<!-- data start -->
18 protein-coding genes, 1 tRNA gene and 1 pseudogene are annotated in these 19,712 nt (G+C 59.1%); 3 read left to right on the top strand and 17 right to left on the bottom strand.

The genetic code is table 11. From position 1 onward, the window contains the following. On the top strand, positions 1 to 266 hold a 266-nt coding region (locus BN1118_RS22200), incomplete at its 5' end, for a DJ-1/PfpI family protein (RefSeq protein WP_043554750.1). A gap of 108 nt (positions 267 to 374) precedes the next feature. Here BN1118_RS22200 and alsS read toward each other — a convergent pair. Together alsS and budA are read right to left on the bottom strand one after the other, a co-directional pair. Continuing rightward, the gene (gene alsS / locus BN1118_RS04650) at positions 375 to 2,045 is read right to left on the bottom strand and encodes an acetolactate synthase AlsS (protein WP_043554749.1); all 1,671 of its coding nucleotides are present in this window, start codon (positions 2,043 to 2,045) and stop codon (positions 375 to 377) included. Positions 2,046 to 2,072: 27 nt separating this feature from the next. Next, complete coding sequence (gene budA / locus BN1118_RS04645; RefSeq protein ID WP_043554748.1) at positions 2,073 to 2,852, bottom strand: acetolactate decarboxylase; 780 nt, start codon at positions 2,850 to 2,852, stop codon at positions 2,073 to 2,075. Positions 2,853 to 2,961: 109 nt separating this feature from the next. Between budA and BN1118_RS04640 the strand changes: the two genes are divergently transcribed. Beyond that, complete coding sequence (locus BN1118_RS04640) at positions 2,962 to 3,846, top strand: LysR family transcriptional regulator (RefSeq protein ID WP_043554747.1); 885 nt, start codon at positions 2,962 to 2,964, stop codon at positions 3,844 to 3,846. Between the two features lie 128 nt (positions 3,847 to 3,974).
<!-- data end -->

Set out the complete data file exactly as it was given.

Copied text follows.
18 protein-coding genes, 1 tRNA gene and 1 pseudogene are annotated in these 19,712 nt (G+C 59.1%); 3 read left to right on the top strand and 17 right to left on the bottom strand.

The genetic code is table 11. From position 1 onward, the window contains the following. On the top strand, positions 1 to 266 hold a 266-nt coding region (locus BN1118_RS22200), incomplete at its 5' end, for a DJ-1/PfpI family protein (RefSeq protein WP_043554750.1). A gap of 108 nt (positions 267 to 374) precedes the next feature. Here BN1118_RS22200 and alsS read toward each other — a convergent pair. Together alsS and budA are read right to left on the bottom strand one after the other, a co-directional pair. Continuing rightward, the gene (gene alsS / locus BN1118_RS04650) at positions 375 to 2,045 is read right to left on the bottom strand and encodes an acetolactate synthase AlsS (protein WP_043554749.1); all 1,671 of its coding nucleotides are present in this window, start codon (positions 2,043 to 2,045) and stop codon (positions 375 to 377) included. Positions 2,046 to 2,072: 27 nt separating this feature from the next. Next, complete coding sequence (gene budA / locus BN1118_RS04645; RefSeq protein ID WP_043554748.1) at positions 2,073 to 2,852, bottom strand: acetolactate decarboxylase; 780 nt, start codon at positions 2,850 to 2,852, stop codon at positions 2,073 to 2,075. Positions 2,853 to 2,961: 109 nt separating this feature from the next. Between budA and BN1118_RS04640 the strand changes: the two genes are divergently transcribed. Beyond that, complete coding sequence (locus BN1118_RS04640) at positions 2,962 to 3,846, top strand: LysR family transcriptional regulator (RefSeq protein ID WP_043554747.1); 885 nt, start codon at positions 2,962 to 2,964, stop codon at positions 3,844 to 3,846. Between the two features lie 128 nt (positions 3,847 to 3,974).